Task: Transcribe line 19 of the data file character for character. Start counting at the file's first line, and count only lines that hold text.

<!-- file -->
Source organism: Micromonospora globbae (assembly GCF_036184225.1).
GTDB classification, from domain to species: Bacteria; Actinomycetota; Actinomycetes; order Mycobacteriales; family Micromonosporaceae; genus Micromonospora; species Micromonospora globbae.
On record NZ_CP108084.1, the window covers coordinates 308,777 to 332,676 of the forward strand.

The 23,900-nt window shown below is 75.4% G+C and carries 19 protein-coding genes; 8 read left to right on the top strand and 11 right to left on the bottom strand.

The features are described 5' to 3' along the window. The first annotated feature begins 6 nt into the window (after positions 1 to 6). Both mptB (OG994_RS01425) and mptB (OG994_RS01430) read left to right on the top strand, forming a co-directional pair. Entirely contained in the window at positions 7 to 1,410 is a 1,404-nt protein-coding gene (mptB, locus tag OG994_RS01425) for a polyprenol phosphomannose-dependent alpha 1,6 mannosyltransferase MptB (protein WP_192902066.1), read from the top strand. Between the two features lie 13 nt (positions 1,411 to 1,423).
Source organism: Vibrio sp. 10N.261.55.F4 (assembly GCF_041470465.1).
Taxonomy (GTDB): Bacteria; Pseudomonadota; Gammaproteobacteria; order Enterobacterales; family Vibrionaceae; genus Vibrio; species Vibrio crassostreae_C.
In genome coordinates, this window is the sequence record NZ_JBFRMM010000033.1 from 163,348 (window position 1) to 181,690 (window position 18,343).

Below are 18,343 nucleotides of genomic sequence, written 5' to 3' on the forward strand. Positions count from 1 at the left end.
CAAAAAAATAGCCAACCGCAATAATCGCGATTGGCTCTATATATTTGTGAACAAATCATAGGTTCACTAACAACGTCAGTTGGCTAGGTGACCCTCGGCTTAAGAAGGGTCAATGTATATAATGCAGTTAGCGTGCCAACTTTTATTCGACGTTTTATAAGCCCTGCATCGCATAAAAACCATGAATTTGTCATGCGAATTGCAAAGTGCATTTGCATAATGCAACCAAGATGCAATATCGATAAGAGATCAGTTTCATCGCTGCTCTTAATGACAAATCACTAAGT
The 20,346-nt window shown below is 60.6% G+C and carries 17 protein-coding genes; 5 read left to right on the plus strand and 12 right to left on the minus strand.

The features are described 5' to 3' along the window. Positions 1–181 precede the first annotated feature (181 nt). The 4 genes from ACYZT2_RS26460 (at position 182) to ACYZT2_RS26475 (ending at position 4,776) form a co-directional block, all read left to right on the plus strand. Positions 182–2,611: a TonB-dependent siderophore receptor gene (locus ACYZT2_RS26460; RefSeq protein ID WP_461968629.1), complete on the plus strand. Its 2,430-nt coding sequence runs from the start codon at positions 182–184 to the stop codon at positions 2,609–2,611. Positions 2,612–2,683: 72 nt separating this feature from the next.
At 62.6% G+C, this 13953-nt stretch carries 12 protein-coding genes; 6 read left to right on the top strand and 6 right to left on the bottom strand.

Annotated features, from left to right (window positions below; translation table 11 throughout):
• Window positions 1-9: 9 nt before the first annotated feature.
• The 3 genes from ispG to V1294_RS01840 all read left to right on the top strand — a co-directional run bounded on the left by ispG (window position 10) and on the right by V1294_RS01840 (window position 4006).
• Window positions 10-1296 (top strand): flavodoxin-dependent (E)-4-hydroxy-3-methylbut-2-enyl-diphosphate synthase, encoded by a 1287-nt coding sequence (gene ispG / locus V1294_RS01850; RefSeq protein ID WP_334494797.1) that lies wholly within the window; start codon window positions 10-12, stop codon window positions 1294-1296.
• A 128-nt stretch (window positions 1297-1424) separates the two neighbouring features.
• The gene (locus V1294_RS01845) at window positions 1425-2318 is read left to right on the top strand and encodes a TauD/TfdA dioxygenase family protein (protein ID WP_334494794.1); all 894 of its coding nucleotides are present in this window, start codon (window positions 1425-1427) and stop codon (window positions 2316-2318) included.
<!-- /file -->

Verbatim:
• The gene (locus V1294_RS01845) at window positions 1425-2318 is read left to right on the top strand and encodes a TauD/TfdA dioxygenase family protein (protein ID WP_334494794.1); all 894 of its coding nucleotides are present in this window, start codon (window positions 1425-1427) and stop codon (window positions 2316-2318) included.